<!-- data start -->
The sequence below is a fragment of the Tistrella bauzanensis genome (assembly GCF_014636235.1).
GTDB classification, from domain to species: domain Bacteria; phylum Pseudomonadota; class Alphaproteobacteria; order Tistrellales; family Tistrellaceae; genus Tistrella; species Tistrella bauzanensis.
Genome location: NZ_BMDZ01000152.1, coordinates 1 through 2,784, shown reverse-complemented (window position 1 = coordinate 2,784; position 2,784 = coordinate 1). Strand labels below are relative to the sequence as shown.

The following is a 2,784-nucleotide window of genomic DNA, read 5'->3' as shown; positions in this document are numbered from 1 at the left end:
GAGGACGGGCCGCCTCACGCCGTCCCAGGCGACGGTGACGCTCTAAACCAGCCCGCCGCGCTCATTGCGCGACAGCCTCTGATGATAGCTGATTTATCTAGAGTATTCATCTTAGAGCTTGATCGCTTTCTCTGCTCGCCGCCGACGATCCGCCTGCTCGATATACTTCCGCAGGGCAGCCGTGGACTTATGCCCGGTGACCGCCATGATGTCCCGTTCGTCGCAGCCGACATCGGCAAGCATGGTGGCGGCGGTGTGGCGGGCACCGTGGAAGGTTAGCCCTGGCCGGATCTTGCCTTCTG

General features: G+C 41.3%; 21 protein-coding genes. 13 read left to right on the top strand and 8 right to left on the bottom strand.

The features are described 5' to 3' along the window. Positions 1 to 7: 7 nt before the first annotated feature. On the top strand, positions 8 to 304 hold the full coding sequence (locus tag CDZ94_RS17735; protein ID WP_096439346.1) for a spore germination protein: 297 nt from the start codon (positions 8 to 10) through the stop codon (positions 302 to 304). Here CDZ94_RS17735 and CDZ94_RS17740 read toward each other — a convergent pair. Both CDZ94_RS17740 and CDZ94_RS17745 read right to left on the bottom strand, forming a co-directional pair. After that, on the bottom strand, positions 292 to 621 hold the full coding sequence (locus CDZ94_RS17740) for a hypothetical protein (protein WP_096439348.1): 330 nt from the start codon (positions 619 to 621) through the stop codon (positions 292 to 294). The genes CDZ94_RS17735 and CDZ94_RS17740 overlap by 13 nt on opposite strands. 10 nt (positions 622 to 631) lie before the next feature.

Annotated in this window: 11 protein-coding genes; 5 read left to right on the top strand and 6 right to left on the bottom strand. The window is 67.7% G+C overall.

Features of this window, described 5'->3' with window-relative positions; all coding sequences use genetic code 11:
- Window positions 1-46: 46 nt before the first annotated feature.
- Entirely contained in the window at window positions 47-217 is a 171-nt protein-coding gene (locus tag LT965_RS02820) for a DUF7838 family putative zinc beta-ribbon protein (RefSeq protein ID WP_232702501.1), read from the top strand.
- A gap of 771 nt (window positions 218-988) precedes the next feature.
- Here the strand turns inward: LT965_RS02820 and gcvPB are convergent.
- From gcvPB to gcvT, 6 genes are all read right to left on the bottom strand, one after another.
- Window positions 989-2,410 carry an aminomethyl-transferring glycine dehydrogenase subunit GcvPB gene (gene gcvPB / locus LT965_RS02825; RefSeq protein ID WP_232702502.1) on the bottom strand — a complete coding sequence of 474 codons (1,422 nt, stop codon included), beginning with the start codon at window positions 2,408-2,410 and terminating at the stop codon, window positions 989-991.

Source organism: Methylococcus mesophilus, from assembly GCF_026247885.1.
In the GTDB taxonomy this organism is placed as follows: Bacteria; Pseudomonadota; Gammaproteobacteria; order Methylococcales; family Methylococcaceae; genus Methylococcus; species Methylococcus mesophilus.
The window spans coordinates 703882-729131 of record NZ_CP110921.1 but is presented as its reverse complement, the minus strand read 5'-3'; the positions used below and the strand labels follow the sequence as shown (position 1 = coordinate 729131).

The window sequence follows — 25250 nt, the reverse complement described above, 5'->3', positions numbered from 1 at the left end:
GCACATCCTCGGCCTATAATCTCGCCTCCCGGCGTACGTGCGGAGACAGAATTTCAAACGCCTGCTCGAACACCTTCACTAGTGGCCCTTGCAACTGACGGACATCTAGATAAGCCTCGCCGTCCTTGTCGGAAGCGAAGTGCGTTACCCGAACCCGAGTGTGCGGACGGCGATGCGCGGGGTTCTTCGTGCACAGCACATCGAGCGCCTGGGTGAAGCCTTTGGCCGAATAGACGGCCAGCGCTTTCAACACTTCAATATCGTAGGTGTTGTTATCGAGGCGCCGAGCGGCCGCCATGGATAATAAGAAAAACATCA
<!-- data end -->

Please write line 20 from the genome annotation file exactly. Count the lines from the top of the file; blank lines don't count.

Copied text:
GCACATCCTCGGCCTATAATCTCGCCTCCCGGCGTACGTGCGGAGACAGAATTTCAAACGCCTGCTCGAACACCTTCACTAGTGGCCCTTGCAACTGACGGACATCTAGATAAGCCTCGCCGTCCTTGTCGGAAGCGAAGTGCGTTACCCGAACCCGAGTGTGCGGACGGCGATGCGCGGGGTTCTTCGTGCACAGCACATCGAGCGCCTGGGTGAAGCCTTTGGCCGAATAGACGGCCAGCGCTTTCAACACTTCAATATCGTAGGTGTTGTTATCGAGGCGCCGAGCGGCCGCCATGGATAATAAGAAAAACATCA